Identifying symptoms or signs that reliably predict onset would obviously aid attempts to prevent mental disorders. Such specific predictors do not currently exist. In fact, one could argue that if any such risk factors were identified they would be conceptualized as early phenomena of the disorder itself… The nonspecific nature of these common features is notable. [*]

The Diganostic Statistical Manual is the psychiatric bible, effectively the working definition of insanity. The clinical gaze embodied in its pages is rooted in behaviorism – the symptoms it defines are all observable behaviors. The trend towards prodromal mental diagnoses is frightening precisely because it cedes even more power to an already cold and inhumane apparatus, which fails to listen to the voices of the people it claims to treat. The risks of preemptive discipline and prescriptive moral judgment reek of rhymes with eugenics, and are simply too great and horrifying for this practice to continue. Patients are being indicted on the basis of hereditary factors, thought crimes, and innocuous deviant behavior.

Furthermore, the psychopharmacological treatments prescribed for these prodromal diagnoses are physically dangerous and psychologically damaging.  The atypical anti-psychotics that are often prescribed in these circumstances have been linked to excessive weight gain, metabolic disorders, and diabetes. The stigma attached to these diagnoses is also emotionally threatening. Advertising campaigns such as the award winning “Prescribe Early” poster have heightened the pressure to preventively prescribe dangerous medication, before it is too late. Children and teens often traverse defiant emotional terrain on their journey of self-discovery and becoming. Adult disapproval towards behaviors (smoking, drinking, inappropriateness, and irritability) and appearances (fashion, body piercings, hair style) has increasingly taken the form of chemical discipline,[*] with psychiatry’s permission and blessing.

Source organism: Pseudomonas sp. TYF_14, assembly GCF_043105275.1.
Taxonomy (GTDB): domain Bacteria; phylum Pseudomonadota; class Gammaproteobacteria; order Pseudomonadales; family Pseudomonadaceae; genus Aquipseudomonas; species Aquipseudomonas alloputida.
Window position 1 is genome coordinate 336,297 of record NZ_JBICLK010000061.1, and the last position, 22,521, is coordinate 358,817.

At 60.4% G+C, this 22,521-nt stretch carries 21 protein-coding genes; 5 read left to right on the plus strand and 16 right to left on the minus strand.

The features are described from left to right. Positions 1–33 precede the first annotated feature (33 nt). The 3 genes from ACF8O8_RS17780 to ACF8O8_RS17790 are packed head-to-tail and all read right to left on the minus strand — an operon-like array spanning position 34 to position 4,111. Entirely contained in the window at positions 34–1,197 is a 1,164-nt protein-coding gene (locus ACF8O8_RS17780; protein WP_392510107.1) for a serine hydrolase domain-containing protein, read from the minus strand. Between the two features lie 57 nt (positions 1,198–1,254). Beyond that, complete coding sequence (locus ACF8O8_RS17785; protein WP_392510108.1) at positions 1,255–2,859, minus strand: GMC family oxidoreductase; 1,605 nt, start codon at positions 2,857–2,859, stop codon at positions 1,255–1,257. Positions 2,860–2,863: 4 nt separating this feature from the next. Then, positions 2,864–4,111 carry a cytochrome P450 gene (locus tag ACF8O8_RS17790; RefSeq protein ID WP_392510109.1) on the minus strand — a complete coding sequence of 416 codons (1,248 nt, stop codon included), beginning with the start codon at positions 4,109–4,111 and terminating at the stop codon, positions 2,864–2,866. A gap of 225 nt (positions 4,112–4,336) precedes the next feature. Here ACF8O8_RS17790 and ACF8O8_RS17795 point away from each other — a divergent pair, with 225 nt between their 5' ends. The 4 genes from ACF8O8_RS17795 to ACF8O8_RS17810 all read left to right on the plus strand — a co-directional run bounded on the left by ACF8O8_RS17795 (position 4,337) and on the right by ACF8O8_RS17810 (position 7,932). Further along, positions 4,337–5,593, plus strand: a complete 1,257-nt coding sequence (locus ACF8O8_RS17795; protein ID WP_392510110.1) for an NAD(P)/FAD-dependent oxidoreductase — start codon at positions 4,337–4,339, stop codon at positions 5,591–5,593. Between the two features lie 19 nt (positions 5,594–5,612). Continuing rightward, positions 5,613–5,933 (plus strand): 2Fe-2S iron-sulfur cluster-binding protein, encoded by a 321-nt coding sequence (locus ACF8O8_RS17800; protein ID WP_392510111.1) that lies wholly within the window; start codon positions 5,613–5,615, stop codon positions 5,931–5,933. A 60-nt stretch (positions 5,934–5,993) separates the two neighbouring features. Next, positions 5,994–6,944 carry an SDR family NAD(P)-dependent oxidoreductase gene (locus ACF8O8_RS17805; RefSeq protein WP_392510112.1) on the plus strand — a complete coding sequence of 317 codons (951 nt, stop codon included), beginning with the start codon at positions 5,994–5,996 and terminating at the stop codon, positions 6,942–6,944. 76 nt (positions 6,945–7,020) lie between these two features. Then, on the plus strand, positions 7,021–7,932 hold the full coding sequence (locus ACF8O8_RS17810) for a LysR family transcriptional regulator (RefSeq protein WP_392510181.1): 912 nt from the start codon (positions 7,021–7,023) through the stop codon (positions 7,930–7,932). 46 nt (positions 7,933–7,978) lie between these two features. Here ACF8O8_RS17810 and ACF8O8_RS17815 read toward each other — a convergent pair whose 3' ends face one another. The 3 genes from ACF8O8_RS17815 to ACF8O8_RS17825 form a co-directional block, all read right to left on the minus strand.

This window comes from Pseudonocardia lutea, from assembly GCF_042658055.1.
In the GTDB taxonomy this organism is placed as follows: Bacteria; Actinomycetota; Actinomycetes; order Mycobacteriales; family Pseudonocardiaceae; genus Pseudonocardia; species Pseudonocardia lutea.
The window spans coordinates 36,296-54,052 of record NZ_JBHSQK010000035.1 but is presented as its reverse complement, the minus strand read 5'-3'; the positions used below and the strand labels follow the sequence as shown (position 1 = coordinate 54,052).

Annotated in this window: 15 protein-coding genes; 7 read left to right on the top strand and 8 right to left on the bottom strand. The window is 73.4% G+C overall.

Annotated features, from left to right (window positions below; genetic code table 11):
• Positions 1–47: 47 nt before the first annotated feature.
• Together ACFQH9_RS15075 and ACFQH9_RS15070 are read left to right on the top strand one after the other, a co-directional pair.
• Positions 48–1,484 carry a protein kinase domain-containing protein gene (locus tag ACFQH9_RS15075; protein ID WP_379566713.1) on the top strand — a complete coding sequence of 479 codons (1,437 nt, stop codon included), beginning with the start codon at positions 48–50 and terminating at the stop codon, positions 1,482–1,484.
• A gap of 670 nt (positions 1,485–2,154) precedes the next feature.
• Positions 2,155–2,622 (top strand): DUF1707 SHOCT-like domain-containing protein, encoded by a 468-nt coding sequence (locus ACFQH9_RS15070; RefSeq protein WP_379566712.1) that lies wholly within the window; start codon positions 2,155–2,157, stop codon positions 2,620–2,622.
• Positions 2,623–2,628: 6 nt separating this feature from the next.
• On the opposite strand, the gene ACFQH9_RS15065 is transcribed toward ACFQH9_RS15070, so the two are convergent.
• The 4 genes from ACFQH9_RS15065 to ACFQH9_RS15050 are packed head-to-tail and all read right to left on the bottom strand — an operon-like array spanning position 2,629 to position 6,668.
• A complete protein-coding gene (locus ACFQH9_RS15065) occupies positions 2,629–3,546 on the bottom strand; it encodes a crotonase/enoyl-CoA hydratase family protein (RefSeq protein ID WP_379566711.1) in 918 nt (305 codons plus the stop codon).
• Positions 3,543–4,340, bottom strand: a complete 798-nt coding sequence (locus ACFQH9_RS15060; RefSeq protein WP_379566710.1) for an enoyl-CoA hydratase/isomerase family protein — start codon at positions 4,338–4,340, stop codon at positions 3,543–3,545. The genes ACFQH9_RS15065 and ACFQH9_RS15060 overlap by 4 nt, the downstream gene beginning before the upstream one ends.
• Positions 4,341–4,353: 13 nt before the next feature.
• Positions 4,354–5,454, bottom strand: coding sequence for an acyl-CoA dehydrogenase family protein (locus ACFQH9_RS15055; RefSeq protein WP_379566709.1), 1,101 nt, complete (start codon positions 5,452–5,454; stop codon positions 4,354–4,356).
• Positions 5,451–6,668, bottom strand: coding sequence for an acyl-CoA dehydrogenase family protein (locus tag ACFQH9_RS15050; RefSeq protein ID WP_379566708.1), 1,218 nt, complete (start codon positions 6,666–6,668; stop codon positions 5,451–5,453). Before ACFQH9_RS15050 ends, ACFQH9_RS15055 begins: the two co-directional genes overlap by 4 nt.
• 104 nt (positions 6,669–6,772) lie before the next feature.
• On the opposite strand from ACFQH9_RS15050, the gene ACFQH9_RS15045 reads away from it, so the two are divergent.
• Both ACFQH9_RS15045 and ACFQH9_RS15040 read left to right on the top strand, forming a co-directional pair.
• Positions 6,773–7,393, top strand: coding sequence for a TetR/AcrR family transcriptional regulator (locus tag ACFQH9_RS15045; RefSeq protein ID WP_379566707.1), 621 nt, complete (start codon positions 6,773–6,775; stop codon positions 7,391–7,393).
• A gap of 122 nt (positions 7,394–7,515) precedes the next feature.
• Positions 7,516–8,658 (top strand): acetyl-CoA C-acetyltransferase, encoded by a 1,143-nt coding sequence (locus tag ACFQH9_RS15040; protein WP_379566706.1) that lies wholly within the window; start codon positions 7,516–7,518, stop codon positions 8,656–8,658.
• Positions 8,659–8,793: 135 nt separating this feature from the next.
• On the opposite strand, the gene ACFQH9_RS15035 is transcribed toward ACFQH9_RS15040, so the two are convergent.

That future of psychiatry is quite disturbed. Prodromal treatment is the latest progression in an ever constricting system of control. Preventative psychiatric treatment hints at forms of control that resonate with fears of omniscient surveillance, and we can begin to glimpse how grotesque these practices will become in an era of electronic medical records. Pathologizing the neurologically diverse is bad enough. Extending this attitude (and treatment) to those at risk of being neurologically diverse is downright evil.

Disorganized thinking

poison_pillAs I’ve claimed previously, Big Pharma’s crimes and cover-ups will soon make Big Tobacco’s scandals look like jaywalking.

AstraZeneca’s Seroquel trial began last week, and the industry’s criminal antics surrounding anti-psychotics are coming into better focus.  Documents introduced as evidence are confirming that, like Eli Lilly with Zyprexa(Kills), AstraZeneca knowingly downplayed the fatal side-effects of their toxic pills. They covered up the fact that Seroquel causes diabetes and massive weight gain, and have been gaming the drug approval process to expand the diagnostic reach of their drugs.

In a move which hits new lows, even for Pharma, documents introduced into evidence reveal sex scandals and conflicts of interest in the approval of Seroquel for treating depression, the burying of unfavourable studies, and deeper insight into the pathological cognitive dissonance underlying Pharma’s logic. Get ’em while they’re hot!

43_Exhibit 15.pdf

There may be a rationale to explain why acutely psychotic patients may gain weight in the short term, following effective therapy. The relief of negative symptoms, apathy, etc, disorganized thinking, may result in return to normal activities like having regular meals.